While a very useful and relevant measure, a higher BMI may not only arise from greater body fat, but also from higher fat-free mass, making it an imperfect measure of adiposity [69, 70]. The differential magnitude and velocity of fat and fat-free mass accretion during different growth periods further complicates the interpretation of changes in childhood BMI over time [71, 72]. Our results suggest that dietary inflammatory potential and overall quality may influence different aspects of offspring body composition. For example, we observed that a higher E-DII score (pro-inflammatory maternal diet) tended to associate with a higher odds of late childhood OWOB and lower FFMI; a lower FFMI can reflect overall lower muscle or lean mass, which has been associated with a higher risk of metabolic syndrome in children [73, 74]. However, for our late-childhood FMI and FFMI outcomes, only two UK cohorts (SWS and ALSPAC) were included for our analysis. Therefore, the generalizability of our observations should be confirmed in further studies. Nonetheless, the sex-interaction noted for maternal dietary quality and inflammatory potential with FMI and FFMI during mid- and late-childhood in our study merits further investigation, as sexual dimorphism in body composition and epigenetic changes in response to early life factors is well-documented [75,76,77,78,79]. Difference in body composition between boys and girls accentuates during later childhood in response to hormonal changes and could be an explanation of our results .
The large sample size and substantial efforts spent in harmonizing and curating data across multiple studies are the major strengths of our study. To our knowledge, the current study represents the largest multi-centre collaborative effort in investigating the influence of maternal dietary quality and inflammatory potential on childhood adiposity outcomes.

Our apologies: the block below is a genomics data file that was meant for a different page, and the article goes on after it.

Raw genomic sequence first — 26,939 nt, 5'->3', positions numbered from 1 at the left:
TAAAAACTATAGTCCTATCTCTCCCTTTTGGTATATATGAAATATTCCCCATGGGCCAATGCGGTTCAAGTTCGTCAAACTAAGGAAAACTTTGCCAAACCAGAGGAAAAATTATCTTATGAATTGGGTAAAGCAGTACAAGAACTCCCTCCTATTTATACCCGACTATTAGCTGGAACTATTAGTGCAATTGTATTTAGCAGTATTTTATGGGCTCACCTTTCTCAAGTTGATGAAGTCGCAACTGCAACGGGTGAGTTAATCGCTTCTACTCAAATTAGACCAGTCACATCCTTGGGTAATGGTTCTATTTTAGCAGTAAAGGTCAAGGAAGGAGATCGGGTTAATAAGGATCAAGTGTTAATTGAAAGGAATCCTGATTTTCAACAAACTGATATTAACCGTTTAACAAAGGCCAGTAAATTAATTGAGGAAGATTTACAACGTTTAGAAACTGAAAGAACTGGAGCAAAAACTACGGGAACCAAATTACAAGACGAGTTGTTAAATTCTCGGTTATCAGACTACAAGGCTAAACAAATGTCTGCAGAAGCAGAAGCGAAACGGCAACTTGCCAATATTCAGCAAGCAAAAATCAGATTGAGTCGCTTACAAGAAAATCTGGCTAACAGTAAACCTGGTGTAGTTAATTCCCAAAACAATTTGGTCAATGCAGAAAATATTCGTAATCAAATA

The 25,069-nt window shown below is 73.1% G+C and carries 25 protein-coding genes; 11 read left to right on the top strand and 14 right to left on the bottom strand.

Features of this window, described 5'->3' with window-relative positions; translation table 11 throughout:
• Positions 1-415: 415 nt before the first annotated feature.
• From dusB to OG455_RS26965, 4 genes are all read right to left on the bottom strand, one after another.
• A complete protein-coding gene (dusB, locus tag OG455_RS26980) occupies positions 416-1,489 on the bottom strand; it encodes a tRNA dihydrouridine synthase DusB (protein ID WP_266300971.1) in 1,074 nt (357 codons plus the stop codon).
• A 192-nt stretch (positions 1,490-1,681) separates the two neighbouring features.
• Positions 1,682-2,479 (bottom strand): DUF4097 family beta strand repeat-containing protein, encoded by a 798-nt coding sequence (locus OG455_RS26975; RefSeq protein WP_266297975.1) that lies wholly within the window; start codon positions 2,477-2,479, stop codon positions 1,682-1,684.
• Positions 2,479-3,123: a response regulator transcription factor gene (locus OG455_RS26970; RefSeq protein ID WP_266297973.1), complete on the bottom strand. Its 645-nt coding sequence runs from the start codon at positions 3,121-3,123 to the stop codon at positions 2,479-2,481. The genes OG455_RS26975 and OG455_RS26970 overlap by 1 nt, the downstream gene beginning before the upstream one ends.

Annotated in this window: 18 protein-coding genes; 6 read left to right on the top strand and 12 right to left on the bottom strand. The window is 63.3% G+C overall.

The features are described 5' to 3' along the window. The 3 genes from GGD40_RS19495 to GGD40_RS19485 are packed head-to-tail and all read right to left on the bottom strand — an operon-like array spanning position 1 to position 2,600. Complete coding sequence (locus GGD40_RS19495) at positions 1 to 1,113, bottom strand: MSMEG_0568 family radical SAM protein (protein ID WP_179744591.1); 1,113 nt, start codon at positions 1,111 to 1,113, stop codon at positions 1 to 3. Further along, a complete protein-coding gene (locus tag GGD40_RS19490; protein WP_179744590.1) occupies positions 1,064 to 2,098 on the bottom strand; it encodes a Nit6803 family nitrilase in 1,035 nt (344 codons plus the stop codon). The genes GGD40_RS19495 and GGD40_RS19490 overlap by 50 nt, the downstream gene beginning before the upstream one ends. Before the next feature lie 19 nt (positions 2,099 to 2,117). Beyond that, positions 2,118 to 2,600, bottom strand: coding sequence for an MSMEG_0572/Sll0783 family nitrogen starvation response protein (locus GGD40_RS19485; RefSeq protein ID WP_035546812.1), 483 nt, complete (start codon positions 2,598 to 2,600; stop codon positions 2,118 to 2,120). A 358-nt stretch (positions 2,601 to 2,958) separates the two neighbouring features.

However, some limitations are worth noting. Our study can mainly be generalized to European-born/White women in developed countries. Nonetheless, we did include studies from a range of geographical regions within Europe (Ireland, British Isles, Western and Eastern Continental Europe), in which some diversity in dietary intakes and sociodemographic characteristics was observed. Self-reported dietary data were used, which might have increased non-differential measurement errors that may bias results towards the null. Moreover, the FFQs were mainly validated for European-born/White women (e.g. in Gen R), potentially introducing heterogeneity and more measurement errors for non-European-born/non-White women. Indeed, in our analyses restricted to European-born/White population, the observed associations strengthened. We have applied a commonly used energy intake cut-off for pregnant women [54, 55] to exclude implausible dietary data. Other more conservative approaches such as specifically excluding misreporters (under- and over-reporters) of dietary intakes could be considered in future studies. Generation of E-DII and the DASH scores in our study might be subject to measurement errors as they are dependent on participants’ self reports and involved variable (20–28 out of 44 possible) dietary parameters, and 48.1–79.1% of the total FFQ food items, respectively. However, former studies have found a good predictive ability of E-DII with as few as 18 E-DII parameters , while each food component of the DASH score comprised at least five food items . In some cohorts, children’s weights were self-reported rather than measured, potentially resulting in higher random measurement errors as it is unlikely that the errors depend on exposure. We did not find any consistent association with SST, probably due to challenges to obtain accurate skinfold measurements in young children, resulting in larger random measurement errors . As with any observational study, the influence of residual confounding cannot be completely ruled out. For instance, education attainment categorization and subsequently confounding control was presumably less precise in this study due to the need to harmonize the variable across cohorts. Furthermore, although we have harmonized and adjusted for many essential covariates, future studies should also consider other potential covariates such as physical activity and mediators such as gestational weight gain and detailed data on breastfeeding duration. Finally, causality cannot be established without further complementary evidence.